While the framework attempts to assist in “future-proofing products and services to meet these obligations in a changing technological and policy environment,” it is not a complete blueprint to creating a privacy program. Further, given its complexity, it is not well-suited for organizations with lower maturity nor for smaller teams attempting to address privacy risk from outside the core businesses they support. Finally, given its nature as a generalized framework, it can require significant effort to implement its approaches and recommendations in order to get their full benefit.
One key advantage to the framework is that it is designed “to be agnostic to any law, so it can assist you no matter what your goals are.” Use of the Privacy Framework should therefore help organizations demonstrate compliance with the EU’s General Data Protection Regulation (GDPR), the emerging California Consumer Privacy Act (CCPA) and the New York Stop Hacks and Improve Electronic Data Security (SHIELD) Act. Understanding domestic and international regulatory obligations that apply to an organization is a key area of focus when developing a privacy program.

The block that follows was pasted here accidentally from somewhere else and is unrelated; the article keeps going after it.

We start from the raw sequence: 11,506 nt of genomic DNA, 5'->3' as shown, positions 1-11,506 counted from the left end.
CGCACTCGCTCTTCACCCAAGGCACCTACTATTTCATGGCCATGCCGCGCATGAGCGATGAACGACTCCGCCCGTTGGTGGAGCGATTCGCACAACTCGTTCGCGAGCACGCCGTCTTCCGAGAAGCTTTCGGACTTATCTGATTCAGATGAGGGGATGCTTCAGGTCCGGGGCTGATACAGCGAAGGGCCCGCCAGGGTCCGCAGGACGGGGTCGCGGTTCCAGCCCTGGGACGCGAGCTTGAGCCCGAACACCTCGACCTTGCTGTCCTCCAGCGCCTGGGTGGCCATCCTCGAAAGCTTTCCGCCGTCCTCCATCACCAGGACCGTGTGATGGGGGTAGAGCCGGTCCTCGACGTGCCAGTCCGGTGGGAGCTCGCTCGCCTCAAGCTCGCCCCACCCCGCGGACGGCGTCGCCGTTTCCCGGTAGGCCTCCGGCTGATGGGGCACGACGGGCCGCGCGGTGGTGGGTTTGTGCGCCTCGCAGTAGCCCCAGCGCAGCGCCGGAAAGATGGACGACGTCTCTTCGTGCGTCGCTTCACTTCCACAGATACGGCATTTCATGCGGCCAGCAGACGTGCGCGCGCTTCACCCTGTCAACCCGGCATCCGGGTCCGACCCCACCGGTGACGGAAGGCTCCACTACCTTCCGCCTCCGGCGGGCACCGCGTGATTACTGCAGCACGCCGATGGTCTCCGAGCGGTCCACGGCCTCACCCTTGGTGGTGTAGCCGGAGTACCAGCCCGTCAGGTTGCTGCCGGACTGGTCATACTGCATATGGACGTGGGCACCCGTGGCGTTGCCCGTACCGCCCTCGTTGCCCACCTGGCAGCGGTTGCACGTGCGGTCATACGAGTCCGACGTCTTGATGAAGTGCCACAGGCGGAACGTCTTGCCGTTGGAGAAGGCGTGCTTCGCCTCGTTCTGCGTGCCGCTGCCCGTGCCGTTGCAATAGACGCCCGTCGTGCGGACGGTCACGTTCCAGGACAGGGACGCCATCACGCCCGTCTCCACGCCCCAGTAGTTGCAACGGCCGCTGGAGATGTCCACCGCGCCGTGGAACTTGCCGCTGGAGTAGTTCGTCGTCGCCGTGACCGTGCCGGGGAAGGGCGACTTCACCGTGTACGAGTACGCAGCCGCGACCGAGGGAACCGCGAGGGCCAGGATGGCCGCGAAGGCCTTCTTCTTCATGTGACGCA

Including these responsibilities is an important and necessary part of incident response planning so that the organization can be prepared to respond once the inevitable data breach eventually occurs. Whether your organization is just putting together these foundational aspects of its privacy program, or a large multinational organization, BreachRx allows organizations to stay fully up-to-date on regulatory changes and to keep track of the various contractual responsibilities that are relevant to them.
Ideally, prior to experiencing an incident, your team should design a plan for managing incidents that takes into account internal and external policies, the regulations that apply to your company, and all the contractual obligations you’ve agreed to follow when you signed agreements with customers, suppliers, and business partners. These plans need to be updated frequently as the obligations change and your team should regularly practice the plans you put in place.
With an automated and dynamic solution that helps proactively prepare for incident response, our customers are able to exceed consumer and regulatory expectations and thus minimize the fallout from the inevitable events that will occur. Implementing the BreachRx platform is the fastest way to achieve a best in class program for effective incident management and response.